Various institutions and social researchers at both national and international level have been analyzing the possible turns the Venezuelan crisis may take. There are a variety of options ranging from the possible rectification of the Government in its economic policies, a social upheaval, a military coup or a foreign intervention.
If the analysis of all possible scenarios is adopted as a methodology, it is understandable that the range of alternatives will offer all the imaginable variables, including the study of experiences of transitions from authoritarian or dictatorial regimes to democratic regimes; such investigations include a dedicated work that may serve as guidance to understand Venezuela's own reality.
A quick look at these transitions that may have some similarities with the nation's process, idiosyncrasy and history allows us to jump to the first important conclusions: each process presents original and unprecedented characteristics in relation to others, regardless of similar traits. Not all events evolve in line with the forecasts of a plan. The political leadership must have the flexibility to adapt to unforeseen situations and outline the conduct in accordance with such situations.
The change of regimes implies that the forces of renewal must lay the foundations for ensuring governance and stability of the democratic alternative and reconciliation which requires, not only as necessary but essential, the support of sectors and individualities that have differed and dissented from the political practice of the regime in spite of having supported it over certain periods.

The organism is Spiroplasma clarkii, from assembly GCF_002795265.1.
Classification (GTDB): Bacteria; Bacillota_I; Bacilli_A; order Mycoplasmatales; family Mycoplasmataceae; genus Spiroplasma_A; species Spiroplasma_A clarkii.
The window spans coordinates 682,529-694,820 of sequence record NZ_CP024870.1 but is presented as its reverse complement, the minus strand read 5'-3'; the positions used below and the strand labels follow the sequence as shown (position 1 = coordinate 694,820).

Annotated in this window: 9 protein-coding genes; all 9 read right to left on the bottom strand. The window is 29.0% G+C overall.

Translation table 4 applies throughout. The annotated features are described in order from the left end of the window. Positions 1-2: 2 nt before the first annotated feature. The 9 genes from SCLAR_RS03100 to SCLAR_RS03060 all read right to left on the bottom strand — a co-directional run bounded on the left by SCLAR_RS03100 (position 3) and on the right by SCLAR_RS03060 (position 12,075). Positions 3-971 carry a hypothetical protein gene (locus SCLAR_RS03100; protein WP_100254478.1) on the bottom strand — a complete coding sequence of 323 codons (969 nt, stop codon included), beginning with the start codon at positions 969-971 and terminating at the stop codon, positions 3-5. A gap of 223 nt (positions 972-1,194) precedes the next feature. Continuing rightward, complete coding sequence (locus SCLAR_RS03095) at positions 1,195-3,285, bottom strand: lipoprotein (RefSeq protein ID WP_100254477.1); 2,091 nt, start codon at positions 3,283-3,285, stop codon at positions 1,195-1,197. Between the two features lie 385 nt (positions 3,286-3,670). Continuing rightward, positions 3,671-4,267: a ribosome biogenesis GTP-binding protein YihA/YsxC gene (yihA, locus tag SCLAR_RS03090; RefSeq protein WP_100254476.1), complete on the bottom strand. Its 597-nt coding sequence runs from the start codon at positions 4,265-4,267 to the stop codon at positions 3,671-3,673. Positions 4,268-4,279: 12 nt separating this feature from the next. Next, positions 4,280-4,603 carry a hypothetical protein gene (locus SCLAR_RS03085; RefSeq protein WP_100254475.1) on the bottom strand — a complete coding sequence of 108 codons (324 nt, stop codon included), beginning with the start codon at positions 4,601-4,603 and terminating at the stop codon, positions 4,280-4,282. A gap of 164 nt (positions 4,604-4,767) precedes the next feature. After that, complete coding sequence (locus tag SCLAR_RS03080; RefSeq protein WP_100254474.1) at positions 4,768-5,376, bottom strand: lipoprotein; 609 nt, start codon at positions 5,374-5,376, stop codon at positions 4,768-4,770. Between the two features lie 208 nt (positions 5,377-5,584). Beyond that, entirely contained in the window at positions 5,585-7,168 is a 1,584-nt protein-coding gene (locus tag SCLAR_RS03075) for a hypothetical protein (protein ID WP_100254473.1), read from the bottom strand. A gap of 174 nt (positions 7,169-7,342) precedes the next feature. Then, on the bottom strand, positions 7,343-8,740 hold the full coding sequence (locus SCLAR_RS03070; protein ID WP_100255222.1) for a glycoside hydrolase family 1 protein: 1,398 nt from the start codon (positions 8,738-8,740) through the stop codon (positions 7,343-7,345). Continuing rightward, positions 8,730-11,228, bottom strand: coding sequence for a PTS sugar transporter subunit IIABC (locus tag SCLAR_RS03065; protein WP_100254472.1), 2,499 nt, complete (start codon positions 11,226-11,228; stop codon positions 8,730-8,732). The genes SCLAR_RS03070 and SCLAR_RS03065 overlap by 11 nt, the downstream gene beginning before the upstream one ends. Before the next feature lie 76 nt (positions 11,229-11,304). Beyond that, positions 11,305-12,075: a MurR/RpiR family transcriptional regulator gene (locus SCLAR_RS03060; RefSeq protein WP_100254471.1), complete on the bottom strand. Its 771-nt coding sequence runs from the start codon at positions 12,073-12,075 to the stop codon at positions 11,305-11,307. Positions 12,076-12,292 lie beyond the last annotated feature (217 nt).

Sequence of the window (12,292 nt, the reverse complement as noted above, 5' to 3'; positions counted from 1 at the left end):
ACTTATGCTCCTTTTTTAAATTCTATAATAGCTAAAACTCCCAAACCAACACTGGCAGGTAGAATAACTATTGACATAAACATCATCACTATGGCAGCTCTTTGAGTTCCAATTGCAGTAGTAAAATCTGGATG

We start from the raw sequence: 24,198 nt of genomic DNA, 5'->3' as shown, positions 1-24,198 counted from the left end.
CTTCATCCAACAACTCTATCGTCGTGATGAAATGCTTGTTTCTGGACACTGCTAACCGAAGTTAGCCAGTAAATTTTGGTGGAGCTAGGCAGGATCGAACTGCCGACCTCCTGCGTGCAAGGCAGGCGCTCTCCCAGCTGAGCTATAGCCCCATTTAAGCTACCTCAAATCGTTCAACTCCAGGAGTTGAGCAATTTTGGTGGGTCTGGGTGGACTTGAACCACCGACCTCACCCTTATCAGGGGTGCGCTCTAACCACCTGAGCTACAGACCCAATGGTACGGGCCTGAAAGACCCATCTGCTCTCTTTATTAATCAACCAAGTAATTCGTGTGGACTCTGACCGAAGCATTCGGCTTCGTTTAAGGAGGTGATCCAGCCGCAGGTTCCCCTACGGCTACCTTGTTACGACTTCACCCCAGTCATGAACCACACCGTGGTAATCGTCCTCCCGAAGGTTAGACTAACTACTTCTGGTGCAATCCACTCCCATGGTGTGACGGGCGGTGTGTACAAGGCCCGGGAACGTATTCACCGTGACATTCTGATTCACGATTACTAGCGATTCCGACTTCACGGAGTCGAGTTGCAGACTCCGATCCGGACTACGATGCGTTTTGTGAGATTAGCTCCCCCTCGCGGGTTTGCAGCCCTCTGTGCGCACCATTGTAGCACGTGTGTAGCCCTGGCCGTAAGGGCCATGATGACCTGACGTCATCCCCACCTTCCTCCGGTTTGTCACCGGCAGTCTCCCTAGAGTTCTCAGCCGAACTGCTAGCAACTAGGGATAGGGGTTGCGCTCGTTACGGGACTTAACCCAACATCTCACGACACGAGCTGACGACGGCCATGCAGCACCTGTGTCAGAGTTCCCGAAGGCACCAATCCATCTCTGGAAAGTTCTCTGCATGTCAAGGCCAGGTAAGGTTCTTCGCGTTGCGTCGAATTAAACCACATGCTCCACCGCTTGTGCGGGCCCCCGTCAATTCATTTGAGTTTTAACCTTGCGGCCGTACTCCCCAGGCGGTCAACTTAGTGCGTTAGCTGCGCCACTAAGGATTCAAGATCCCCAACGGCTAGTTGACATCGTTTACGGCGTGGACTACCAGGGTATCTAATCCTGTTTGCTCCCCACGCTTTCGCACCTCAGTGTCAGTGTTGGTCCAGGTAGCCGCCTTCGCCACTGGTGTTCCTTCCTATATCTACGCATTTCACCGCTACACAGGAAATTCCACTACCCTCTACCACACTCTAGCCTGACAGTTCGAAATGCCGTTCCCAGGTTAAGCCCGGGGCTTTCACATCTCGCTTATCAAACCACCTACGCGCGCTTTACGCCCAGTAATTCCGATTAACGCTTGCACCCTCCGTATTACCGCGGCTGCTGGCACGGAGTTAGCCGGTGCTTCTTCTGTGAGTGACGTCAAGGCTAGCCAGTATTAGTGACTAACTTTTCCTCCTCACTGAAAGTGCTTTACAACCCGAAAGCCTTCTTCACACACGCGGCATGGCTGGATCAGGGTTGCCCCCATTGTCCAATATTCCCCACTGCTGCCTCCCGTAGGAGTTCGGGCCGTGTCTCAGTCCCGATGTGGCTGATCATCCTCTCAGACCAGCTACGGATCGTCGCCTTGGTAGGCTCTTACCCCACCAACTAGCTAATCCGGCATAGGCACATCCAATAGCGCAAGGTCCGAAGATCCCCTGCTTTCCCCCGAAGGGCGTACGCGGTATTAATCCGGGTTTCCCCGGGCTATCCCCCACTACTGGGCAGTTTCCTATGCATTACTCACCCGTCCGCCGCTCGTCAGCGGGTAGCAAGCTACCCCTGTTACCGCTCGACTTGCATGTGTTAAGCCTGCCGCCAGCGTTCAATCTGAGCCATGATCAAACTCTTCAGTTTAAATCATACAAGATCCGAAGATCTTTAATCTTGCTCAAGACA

The successful experiences from other countries in the region (Chile among others) have been characterized by incorporating elements such as those mentioned here. What's more, some of those elements have already been present during the transition from dictatorial regimes to democratic governments in Venezuela's own history.
The dogmas of faith, as well as the rigidity and inflexibility, have not been the formula that policy directions have selected to carry out the transition processes, on the contrary they have contradicted the indications of the pre-established recipes that some have tried to impose in the form of manuals.
The wealth of the social and political struggle always incorporates in its experiences innovative elements that cannot be dismissed, particularly a comprehensive vision of the current situation. Pompeyo Márquez, a late politician and founding member of Venezuela's Movement toward Socialism (MAS) party, used to warn when discussing this kind of issues that "you have to leave something to life."
The democratic, constitutional and peaceful strategy to challenge authoritarianism demands creativity and actions that avoid violence and evade the Government's repressive action. This is easier said than done, because meeting these premises considering the nation's permanent political behavior involves complexities that necessarily have to be assumed.
The situation of Venezuela requires the political leadership of the country to cope with the challenges of the present. The crisis is getting worse and the clock is ticking. These challenges cannot afford the slowness with which decisions are being made or the members of the opposition making up their minds on overcoming their existing differences. In the meantime, the Government remains wedded to the continuation of its policies to wreak havoc in all social sectors in the midst of the most serious crisis that contemporary Venezuela has gone through.